Supine standers are similar to tilt tables used in acute care, but they are more adaptable. Children are placed in the stander from a supine position. Adjustable straps are usually placed around the child's knees, pelvis and chest. The stander is then cranked into an almost upright position.

These types of standers are good for children with poor head control as gravity and upper extremity support can facilitate head control.[4]


Prone Stander

Prone Standers[edit | edit source]

Prone standers are used for children with good head control and minimal to no spinal deformity. Prone standers are similar to supine standers except that the anterior body is supported by the stander rather than the posterior portion. Most of the time, prone standers will have an upper extremity tray for weight bearing through the arms. Some prone standers allow for weight bearing through the knees in cases of knee flexion contractures.[4]



Multiposition Standers[edit | edit source]

A multiposition stander may helpful for children who would benefit from various positions in standing and/or who have significant variability in their head control. This type of stander can be manipulated by removing the headrests, footrests and tray table.[4]

Sit-to-Stand Stander[edit | edit source]

A sit-to-stand transfer begins with the child sitting in the stander. This means that a dependent lift is not necessary. The child may be able to transfer to the stander via a sliding board or independently. Once the child is in the seat, knee blocks are positioned and the straps are fastened. A hydraulic pump moves the device from a sitting to a standing position. These standers have a smaller footprint than the supine, prone or multiposition standers. Thus, they are more applicable for home use.[4]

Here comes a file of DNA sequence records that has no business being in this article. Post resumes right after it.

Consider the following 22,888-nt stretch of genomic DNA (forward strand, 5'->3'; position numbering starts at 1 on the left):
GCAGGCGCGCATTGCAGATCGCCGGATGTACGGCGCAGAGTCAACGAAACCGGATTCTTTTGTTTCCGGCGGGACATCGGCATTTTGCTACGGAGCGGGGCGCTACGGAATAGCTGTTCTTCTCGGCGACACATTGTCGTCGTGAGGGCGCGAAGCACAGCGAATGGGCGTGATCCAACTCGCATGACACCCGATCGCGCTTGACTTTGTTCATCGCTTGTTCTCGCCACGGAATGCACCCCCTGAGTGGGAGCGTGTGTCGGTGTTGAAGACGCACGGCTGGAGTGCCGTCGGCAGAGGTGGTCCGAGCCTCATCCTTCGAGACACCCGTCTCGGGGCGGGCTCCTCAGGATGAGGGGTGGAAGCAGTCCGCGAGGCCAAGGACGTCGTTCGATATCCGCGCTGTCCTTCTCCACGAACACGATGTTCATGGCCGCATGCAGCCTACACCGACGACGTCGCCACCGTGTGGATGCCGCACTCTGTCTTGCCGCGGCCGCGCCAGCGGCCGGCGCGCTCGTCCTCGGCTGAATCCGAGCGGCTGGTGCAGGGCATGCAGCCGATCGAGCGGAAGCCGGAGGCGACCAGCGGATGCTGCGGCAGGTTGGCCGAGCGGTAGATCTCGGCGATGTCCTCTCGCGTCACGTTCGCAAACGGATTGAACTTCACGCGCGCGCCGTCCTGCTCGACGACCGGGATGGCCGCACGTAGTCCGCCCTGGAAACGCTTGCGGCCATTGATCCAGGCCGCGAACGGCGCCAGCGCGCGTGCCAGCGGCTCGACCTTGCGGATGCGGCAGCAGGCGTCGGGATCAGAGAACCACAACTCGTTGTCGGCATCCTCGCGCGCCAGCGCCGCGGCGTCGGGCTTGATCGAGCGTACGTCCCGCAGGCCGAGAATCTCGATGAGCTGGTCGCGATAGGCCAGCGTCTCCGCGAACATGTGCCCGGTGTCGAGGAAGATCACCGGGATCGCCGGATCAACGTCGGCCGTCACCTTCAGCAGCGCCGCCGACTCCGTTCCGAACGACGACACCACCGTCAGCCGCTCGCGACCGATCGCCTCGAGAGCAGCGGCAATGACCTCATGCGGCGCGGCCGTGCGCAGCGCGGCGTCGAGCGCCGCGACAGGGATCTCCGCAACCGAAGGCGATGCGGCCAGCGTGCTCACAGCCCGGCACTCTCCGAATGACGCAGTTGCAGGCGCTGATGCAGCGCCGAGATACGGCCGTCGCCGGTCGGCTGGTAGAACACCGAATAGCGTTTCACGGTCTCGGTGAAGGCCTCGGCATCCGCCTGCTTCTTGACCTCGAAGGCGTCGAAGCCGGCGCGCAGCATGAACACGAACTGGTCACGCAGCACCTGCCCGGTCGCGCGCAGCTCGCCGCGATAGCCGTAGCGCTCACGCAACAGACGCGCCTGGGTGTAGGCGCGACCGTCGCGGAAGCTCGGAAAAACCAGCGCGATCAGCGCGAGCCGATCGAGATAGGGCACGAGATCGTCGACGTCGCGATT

Mobile Stander[edit | edit source]

Mobile Stander

Mobile standers are upright standers with anterior support and large wheels which are used to propel the stander along. These standers are more typically used in hospitals, outpatient clinics and schools than at home. Because the stander is in an upright position, it can be challenging to transfer a child with poor motor control and strength into this device.[4]

Standing Programmes[edit | edit source]

What is the frequency and duration of a typical standing programme? Some of the current research has been summarised by Dana Mather[7] below:

Standing Programme Guidelines[7]
Population Frequency Duration Goals
Children with CP Level IV, V 2-3 times a week 45 min Prevention of contractures
Children with CP Level IV, V 4-5 times a week 45-60 min Bone development
Peadiatrics 5 times a week 60-90 min Help with bone mineral density
Paediatrics 5 times a week 45-60 min Improved ROM in hips, knees and ankles
Paediatrics 5 times a week 30-45 min Help with spasticity
Children with CP daily 40-60 min Decreased hip migration
Adults with stroke, SCI and other neurological conditions daily 60 min Increased mental function and bone mineral density

Resources[edit | edit source]

References[edit | edit source]

  1. 1.0 1.1 1.2 George C, Levin W, Ryan JM. The use and perception of support walkers for children with disabilities: a United Kingdom survey. BMC pediatrics. 2020 Dec;20(1):1-1.
  2. Goodwin J, Lecouturier J, Crombie S, Smith J, Basu A, Colver A, Kolehmainen N, Parr JR, Howel D, McColl E, Roberts A. Understanding frames: A qualitative study of young people's experiences of using standing frames as part of postural management for cerebral palsy. Child: care, health and development. 2018 Mar;44(2):203-11.
  3. Murphy KP, Gueron L, McMillin C, Marben KB. Health Parameters in Standing and Nonstanding Nonambulatory Adults With Cerebral Palsy. Archives of rehabilitation research and clinical translation. 2021 Jun 1;3(2):100110.
  4. 4.0 4.1 4.2 4.3 4.4 4.5 Ward M, Johnson C, Klein J, Farber JM, Nolin W, Peterson MJ. Orthotics and Assistive Devices. Pediatric Rehabilitation: Principles and Practice. 2020 Nov 2:196.
  5. 5.0 5.1 5.2 5.3 5.4 5.5 5.6 5.7 Capati V, Covert SY, Paleg G. Stander Use for an Adolescent with Cerebral Palsy at GMFCS Level with Hip and Knee Contractures. Assistive Technology. 2019 Apr 4;32(1):1-7.
  6. 6.0 6.1 Complex Child. Why you need to get your child standing! [Internet]. 2019 [cited 17 October 2022]. Available from: https://complexchild.org/articles/2019-articles/december/get-child-standing/
  7. 7.0 7.1 Mather D. Standers Course. Plus. 2022